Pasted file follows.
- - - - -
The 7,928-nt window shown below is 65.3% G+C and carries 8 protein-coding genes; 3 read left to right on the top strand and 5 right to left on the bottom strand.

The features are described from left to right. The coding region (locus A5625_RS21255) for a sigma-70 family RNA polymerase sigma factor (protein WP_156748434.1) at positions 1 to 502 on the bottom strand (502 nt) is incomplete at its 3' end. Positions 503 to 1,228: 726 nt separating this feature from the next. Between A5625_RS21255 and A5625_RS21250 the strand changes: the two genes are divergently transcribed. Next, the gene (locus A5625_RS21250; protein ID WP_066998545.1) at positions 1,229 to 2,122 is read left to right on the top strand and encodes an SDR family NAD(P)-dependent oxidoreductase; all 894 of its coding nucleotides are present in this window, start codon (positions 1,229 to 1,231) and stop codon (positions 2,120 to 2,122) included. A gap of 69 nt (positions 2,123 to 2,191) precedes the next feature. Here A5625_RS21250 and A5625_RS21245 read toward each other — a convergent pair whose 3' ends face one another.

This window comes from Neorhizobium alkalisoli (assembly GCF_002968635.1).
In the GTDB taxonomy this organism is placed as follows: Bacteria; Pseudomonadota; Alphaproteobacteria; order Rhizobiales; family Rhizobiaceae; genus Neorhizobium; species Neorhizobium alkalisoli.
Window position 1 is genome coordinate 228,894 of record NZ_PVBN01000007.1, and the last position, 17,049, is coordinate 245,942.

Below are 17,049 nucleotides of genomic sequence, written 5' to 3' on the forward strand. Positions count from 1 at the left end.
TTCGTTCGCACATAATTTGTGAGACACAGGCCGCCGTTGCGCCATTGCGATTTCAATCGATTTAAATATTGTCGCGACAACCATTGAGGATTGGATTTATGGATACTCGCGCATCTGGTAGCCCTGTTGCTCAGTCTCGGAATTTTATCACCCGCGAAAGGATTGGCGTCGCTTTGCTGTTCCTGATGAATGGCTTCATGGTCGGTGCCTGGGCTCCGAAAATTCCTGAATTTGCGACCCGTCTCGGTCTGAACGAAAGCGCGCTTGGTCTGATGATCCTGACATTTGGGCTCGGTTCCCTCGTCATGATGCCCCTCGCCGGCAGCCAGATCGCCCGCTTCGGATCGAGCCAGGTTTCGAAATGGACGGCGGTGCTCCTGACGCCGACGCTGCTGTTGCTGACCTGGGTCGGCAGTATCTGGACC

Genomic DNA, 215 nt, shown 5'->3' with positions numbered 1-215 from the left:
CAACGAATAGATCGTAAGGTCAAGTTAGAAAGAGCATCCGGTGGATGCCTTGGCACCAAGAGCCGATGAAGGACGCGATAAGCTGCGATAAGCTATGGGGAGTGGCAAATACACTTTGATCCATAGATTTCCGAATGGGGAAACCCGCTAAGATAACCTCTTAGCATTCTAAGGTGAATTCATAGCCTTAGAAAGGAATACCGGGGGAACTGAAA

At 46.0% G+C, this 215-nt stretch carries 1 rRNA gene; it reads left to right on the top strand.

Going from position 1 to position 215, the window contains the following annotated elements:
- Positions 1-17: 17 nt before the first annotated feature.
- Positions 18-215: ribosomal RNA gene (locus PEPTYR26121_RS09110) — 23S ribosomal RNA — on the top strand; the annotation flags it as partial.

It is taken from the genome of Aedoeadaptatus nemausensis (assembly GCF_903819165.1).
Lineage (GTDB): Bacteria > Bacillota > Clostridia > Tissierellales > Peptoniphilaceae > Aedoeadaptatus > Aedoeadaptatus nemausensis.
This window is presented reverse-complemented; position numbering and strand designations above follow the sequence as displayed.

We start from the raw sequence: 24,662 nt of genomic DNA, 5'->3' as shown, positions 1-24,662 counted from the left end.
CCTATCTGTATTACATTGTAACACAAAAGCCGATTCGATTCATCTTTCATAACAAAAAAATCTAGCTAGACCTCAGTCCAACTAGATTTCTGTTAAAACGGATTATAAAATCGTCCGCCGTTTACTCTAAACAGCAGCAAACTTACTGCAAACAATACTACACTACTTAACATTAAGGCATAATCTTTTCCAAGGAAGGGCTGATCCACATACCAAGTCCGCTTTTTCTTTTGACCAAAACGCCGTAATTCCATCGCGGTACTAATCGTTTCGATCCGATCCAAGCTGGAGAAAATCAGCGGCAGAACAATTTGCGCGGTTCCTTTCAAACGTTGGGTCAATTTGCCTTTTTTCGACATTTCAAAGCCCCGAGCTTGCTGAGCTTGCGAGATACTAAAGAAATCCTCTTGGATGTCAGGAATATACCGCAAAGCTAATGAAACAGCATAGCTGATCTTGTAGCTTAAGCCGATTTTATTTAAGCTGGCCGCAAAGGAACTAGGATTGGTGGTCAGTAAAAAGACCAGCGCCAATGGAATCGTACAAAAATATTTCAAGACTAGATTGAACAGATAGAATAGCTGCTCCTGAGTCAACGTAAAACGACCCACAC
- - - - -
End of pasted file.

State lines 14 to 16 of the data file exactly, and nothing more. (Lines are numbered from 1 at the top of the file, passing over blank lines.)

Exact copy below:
It is taken from the genome of Aedoeadaptatus nemausensis (assembly GCF_903819165.1).
Lineage (GTDB): Bacteria > Bacillota > Clostridia > Tissierellales > Peptoniphilaceae > Aedoeadaptatus > Aedoeadaptatus nemausensis.
This window is presented reverse-complemented; position numbering and strand designations above follow the sequence as displayed.